Partially due to genetics, stretch marks are small tears in the dermis that result when the fat or muscle beneath the skin is growing at a faster rate than the skin itself.
“Even though the injury is happening below the surface, we can see these semithick colored and/or textured marks on the surface of the skin because the epidermis cells become full-thickness scar tissue,” says Dr. Barry DiBernardo. If your weight is fairly steady, you may be less likely to develop stretch marks, but there’s no guarantee that they won’t form. They commonly occur during pregnancy.
Ranging in size from fine lines to thick waves, stretch marks can vary in color and are usually red, pink or purple or white or silvery, which transition from darker to lighter with time. Regardless if they are new or old, stretch marks are permanent. “They are all dermal injuries, just with varying degrees of how deep the damage is,” says Dr. Barry DiBernardo.
Red stretch marks: These fresh, new marks are spread out, have just formed and are at the ideal stage for treating. “Their redness comes from prominent blood vessels that are in the growth phase of the scar,” says Dr. Marcene Alexiades-Armenakas.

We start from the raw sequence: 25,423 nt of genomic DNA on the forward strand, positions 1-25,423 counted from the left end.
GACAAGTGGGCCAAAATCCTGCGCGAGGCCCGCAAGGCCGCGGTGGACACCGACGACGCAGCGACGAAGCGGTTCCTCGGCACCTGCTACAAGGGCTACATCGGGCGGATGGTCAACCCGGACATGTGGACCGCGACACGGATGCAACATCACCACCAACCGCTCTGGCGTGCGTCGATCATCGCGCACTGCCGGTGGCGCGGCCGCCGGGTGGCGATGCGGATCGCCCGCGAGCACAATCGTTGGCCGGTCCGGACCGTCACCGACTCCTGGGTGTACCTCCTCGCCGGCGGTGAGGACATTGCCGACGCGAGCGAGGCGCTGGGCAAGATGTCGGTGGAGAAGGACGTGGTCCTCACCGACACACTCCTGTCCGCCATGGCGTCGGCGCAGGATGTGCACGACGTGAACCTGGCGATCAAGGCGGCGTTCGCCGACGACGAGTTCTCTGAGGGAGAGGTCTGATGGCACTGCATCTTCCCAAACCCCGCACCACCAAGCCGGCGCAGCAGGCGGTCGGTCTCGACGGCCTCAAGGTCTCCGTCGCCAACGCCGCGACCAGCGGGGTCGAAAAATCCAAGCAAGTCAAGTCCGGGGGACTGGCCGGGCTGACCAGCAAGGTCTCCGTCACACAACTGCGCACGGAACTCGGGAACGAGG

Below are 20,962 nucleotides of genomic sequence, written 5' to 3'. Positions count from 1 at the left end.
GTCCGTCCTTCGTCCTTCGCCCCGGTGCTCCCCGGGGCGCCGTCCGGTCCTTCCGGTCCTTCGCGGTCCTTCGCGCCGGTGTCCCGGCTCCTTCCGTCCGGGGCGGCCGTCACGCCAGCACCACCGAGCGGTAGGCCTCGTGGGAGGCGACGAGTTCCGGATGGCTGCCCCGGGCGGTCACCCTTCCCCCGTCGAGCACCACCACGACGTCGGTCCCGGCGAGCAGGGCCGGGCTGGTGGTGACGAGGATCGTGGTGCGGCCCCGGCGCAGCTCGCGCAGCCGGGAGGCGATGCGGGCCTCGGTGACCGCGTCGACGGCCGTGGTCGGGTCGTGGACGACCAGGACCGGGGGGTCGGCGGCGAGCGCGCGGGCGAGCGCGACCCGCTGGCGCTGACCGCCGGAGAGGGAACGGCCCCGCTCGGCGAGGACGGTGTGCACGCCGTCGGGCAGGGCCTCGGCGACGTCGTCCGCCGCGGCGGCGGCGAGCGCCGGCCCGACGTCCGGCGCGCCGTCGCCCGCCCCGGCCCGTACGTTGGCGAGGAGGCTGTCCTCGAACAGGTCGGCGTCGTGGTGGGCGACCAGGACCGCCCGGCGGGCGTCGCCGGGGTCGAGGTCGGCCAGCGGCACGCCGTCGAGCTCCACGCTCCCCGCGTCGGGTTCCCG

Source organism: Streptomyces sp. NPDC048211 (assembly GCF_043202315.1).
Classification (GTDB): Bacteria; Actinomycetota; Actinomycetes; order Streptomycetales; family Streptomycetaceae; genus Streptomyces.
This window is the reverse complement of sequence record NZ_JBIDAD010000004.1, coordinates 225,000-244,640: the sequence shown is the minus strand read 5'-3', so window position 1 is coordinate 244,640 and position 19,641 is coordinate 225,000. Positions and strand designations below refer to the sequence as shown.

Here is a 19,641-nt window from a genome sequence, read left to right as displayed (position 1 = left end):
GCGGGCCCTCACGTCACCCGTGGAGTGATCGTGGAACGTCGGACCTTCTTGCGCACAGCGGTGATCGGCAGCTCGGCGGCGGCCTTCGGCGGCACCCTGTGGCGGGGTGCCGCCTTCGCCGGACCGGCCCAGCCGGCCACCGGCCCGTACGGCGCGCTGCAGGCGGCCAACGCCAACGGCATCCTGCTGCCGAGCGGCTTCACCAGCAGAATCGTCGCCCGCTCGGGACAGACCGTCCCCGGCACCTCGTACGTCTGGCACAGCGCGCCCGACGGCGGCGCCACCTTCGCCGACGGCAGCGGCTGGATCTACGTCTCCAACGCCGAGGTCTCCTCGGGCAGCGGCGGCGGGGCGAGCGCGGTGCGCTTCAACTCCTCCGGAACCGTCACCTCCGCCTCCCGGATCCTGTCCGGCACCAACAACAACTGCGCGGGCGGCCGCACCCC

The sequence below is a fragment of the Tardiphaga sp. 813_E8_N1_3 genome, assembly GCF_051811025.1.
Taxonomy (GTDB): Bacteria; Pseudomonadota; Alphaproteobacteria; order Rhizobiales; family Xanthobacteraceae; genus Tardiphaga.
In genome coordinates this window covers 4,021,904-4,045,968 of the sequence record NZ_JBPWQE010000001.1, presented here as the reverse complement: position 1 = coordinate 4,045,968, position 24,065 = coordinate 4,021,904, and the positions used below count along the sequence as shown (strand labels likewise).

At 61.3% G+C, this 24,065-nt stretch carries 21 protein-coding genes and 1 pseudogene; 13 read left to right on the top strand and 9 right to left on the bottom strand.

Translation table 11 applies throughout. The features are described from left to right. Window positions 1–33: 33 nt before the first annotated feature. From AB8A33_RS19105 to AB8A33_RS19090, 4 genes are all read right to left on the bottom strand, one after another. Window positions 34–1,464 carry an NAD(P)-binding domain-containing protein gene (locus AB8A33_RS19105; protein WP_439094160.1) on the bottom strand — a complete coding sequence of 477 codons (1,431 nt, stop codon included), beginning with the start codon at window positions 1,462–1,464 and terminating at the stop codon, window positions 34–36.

White stretch marks: Older marks that have been on the skin for at least one year or more.
One thing’s for sure: There is no treatment that can completely eliminate or erase stretch marks but there are treatmetns and procedures that may help reduce their appearance. The earlier you treat them—when they’re darker in color as opposed to when they begin to fade and turn white or silvery—the better your chances of reducing them. The lighter they are, the harder they are to treat because there’s less pigment in the mark, making them less responsive to treatment.